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I'm making an indexOfReverse utility function in my C++ program, and I have caught a bit of a snag. Implementing the offset and maxOffset in my indexOf was very intuitive to me.. These start from the beginning of the string (+offset), and go forth to the end of the string (or maxOffset if given).

While implementing offsets for the indexOfReverse, though, I was wondering what the most logical way to do this is? Should the offset be from the beginning of the string, or end of the string? Is there an established norm for this I am missing somewhere? I tried explaining it to my duck, but he just looked at me funny. I'm leaning towards thinking of it from the beginning, because of its ease-of-use being more valuable to me than its counter-intuitiveness.. considering the offset from the end just makes things harder to think about in my head.

I have looked at how it's done in a string library for C++, PHP, and Python, and what seems common in the description of each is finding the last of occurrence of a string where the offset is considered from the beginning, rather than doing true reverse-string searching... But I desire true reverse-string searching rather than last occurrence ofs. Is there a most logical way to consider this, though, so I can move on?

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2 Answers 2

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Take a look at how it's done in the C++ standard library: string::rfind. Better yet, just use that function instead of writing your own.

They take offsets from the beginning of the string. Doing so makes it easier to use the result in, say, substr:

string str         = "I haven't done C++ in a while.";
size_t last_in     = str.rfind("in");
string last_phrase = str.substr(last_in); // "in a while."

There's actually two decisions to make for an rfind function:

  • Should the result index be based on the beginning of the haystack?

    I haven't done C++ in a while.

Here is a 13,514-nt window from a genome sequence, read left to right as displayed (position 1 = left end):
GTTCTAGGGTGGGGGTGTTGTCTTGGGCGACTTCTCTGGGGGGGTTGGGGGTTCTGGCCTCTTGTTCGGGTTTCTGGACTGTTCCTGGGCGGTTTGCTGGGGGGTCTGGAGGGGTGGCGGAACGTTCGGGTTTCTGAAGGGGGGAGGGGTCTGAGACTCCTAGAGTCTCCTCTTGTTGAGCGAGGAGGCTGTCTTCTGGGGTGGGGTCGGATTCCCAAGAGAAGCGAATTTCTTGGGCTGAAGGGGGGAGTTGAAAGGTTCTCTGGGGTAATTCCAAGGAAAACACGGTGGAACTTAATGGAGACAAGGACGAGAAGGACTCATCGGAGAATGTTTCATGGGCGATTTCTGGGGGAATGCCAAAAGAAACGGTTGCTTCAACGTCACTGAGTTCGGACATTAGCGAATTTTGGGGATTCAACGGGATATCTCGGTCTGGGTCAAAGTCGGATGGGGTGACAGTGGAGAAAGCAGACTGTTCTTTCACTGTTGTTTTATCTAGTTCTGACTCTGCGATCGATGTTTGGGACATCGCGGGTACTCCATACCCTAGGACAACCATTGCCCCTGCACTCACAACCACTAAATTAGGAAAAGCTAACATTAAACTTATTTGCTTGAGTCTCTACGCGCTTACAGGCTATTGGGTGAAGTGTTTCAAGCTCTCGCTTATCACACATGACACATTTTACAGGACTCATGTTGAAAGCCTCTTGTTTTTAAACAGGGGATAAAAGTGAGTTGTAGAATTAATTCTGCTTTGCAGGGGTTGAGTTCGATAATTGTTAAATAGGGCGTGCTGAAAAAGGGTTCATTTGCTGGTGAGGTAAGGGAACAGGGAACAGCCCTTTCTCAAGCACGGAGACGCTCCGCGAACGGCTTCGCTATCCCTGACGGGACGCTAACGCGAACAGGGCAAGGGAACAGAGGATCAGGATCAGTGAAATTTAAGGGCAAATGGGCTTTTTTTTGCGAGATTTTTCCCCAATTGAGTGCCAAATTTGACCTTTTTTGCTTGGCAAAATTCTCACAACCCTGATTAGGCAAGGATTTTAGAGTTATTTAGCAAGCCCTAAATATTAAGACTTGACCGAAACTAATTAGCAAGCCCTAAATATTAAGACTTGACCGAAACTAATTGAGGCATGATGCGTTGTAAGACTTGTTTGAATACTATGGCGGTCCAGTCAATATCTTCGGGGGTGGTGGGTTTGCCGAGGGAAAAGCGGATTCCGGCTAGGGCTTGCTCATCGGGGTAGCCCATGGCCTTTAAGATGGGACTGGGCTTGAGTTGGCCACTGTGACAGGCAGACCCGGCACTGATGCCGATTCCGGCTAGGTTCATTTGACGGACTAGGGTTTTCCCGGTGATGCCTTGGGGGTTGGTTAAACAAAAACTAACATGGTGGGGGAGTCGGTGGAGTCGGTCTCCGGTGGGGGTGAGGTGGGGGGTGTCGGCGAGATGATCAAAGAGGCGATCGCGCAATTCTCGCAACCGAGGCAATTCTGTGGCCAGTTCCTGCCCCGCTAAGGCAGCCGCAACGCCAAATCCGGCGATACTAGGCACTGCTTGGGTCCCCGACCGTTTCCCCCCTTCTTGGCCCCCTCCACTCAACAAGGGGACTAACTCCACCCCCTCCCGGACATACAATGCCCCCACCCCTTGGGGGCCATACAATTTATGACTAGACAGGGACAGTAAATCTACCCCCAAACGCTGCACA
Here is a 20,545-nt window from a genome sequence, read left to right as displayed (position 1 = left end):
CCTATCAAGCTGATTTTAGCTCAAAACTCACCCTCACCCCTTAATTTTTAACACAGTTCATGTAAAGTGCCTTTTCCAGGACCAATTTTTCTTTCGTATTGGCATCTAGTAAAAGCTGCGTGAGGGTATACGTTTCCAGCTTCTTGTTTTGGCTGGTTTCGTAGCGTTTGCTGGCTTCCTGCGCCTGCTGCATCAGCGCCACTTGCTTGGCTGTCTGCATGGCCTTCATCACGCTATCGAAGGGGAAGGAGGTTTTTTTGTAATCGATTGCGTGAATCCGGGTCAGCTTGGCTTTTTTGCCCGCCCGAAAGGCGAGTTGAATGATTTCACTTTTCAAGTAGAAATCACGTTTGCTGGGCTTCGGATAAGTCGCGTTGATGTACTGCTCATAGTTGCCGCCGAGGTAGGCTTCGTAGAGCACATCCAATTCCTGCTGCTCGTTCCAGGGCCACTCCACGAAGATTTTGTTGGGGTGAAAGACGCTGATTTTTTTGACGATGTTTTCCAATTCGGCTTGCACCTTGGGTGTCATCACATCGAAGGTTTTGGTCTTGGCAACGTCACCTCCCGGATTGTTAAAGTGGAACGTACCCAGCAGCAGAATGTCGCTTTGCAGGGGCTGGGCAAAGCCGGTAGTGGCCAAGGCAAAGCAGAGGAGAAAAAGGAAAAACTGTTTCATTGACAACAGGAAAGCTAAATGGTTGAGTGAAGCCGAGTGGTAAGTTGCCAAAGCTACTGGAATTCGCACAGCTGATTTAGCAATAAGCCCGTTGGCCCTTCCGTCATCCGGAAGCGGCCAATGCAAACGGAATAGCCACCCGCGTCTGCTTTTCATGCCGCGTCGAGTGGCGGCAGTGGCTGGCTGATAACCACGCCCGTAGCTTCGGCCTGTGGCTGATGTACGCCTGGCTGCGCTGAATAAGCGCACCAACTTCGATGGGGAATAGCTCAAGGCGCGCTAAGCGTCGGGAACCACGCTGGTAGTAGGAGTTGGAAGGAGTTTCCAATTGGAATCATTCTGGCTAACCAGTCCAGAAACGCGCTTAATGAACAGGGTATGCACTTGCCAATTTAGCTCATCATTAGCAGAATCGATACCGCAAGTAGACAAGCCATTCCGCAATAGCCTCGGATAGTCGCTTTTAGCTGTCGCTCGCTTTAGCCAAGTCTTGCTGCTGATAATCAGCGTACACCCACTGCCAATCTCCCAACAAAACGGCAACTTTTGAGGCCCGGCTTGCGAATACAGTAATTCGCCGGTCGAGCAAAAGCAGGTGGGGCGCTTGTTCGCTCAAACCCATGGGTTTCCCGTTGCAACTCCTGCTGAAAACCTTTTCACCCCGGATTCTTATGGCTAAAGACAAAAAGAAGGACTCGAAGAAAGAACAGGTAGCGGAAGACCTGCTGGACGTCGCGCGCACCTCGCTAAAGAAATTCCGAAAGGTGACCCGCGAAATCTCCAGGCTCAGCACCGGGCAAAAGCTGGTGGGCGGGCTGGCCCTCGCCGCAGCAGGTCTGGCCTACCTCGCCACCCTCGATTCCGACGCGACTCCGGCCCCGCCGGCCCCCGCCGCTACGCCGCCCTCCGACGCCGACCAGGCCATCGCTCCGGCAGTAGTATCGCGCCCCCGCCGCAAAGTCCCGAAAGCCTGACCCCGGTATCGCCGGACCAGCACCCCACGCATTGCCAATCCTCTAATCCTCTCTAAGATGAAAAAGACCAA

0123456789
    

    or the end of it?

    I haven't done C++ in a while.
                         9876543210
    
  • Should the result index be the beginning of the found result?

    I haven't done C++ in a while.
                       ^
    

    or the end of it?

    I haven't done C++ in a while.
                         ^
    

If we answer "end" to either of these questions, we have to answer one more question: does "end" mean the last character?

in
 ^

or the character after it?

in
  ^

The latter is more consistent with the regime of beginning-based indexes.

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Same as rwong, good point about re-using results between these related string manipulation functions. Given that, I think consistency here is most important, because the less we have to worry about thinking (converting/understanding results), the easier it will be to move on and have time for more fun puzzles :) I would use an est'd library if I wasn't trying to actively get my hands dirty and get into the nitty-gritty of this fine language.. eventually I will jump into them, but I want understand my own misunderstandings before I start trying to debug others', haha. Thanks for this help! –  abelito Jul 22 '12 at 6:30

For most string users, measuring the offset from the beginning of the string regardless of the method called would make the most sense.

Recognize that when a user wants to get the last occurrence of something, it does not imply that the user have a logical use of the "reversed string". If it were so, the user could have simply done a reverse first, and proceed with whatever operation desired. Rather, the user is more likely interested in splitting the string into three or more parts:

Mr. Thomas A. Anderson
<<<|------|>>>>>>>>>>>

Namely, everything before, the matched substring, and everything after.

Because of this, there is a need to pass the string offsets obtained from one method into another method, between find and rfind. Having two definitions just complicates the matter.

A more nuanced approach would be to define an enumerator of matches, a.k.a. Regex. This enumerator allows navigating any number of matches. For each occurrence, the positions of the first character and last character can be queried.

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You make a good point about consistency between functions, as I may be wanting to pass the output from one into another right away.. If there was not consistency there, I would be forced to do a lot of blue-smokery and conversions that would eventually frustrate me. I didn't mention it in my question because it wasn't yet relevant, but I will be using this crude function to search relatively large text files, and speed is a must, or at least my best attempt at it in the simplest way. –  abelito Jul 22 '12 at 6:12
    
@abelito: One advice is to use negative values for positions that count from backwards, like in Python. –  rwong Jul 22 '12 at 19:57

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